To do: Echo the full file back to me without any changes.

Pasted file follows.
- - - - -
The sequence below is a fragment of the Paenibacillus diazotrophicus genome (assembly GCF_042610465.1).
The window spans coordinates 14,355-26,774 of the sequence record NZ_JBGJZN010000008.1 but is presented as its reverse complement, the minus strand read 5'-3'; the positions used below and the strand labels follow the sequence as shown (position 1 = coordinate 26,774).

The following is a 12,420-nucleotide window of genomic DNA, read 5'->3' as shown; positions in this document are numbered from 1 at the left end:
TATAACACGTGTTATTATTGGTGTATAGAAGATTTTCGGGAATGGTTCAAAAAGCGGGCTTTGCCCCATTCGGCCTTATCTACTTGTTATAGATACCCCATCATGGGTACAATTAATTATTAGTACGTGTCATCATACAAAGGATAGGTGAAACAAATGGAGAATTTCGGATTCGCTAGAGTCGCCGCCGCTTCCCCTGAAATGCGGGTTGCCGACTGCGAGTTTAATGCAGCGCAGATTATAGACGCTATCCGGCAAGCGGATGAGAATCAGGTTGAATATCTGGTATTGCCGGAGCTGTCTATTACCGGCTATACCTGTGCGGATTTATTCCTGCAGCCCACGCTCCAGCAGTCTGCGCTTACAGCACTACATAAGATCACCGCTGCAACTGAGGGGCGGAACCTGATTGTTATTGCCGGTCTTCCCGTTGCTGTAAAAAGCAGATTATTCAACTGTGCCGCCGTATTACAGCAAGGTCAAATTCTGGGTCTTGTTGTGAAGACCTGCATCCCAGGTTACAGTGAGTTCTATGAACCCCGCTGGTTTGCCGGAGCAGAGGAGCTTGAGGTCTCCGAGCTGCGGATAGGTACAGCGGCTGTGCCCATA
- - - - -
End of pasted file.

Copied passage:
The sequence below is a fragment of the Paenibacillus diazotrophicus genome (assembly GCF_042610465.1).
The window spans coordinates 14,355-26,774 of the sequence record NZ_JBGJZN010000008.1 but is presented as its reverse complement, the minus strand read 5'-3'; the positions used below and the strand labels follow the sequence as shown (position 1 = coordinate 26,774).

The following is a 12,420-nucleotide window of genomic DNA, read 5'->3' as shown; positions in this document are numbered from 1 at the left end:
TATAACACGTGTTATTATTGGTGTATAGAAGATTTTCGGGAATGGTTCAAAAAGCGGGCTTTGCCCCATTCGGCCTTATCTACTTGTTATAGATACCCCATCATGGGTACAATTAATTATTAGTACGTGTCATCATACAAAGGATAGGTGAAACAAATGGAGAATTTCGGATTCGCTAGAGTCGCCGCCGCTTCCCCTGAAATGCGGGTTGCCGACTGCGAGTTTAATGCAGCGCAGATTATAGACGCTATCCGGCAAGCGGATGAGAATCAGGTTGAATATCTGGTATTGCCGGAGCTGTCTATTACCGGCTATACCTGTGCGGATTTATTCCTGCAGCCCACGCTCCAGCAGTCTGCGCTTACAGCACTACATAAGATCACCGCTGCAACTGAGGGGCGGAACCTGATTGTTATTGCCGGTCTTCCCGTTGCTGTAAAAAGCAGATTATTCAACTGTGCCGCCGTATTACAGCAAGGTCAAATTCTGGGTCTTGTTGTGAAGACCTGCATCCCAGGTTACAGTGAGTTCTATGAACCCCGCTGGTTTGCCGGAGCAGAGGAGCTTGAGGTCTCCGAGCTGCGGATAGGTACAGCGGCTGTGCCCATA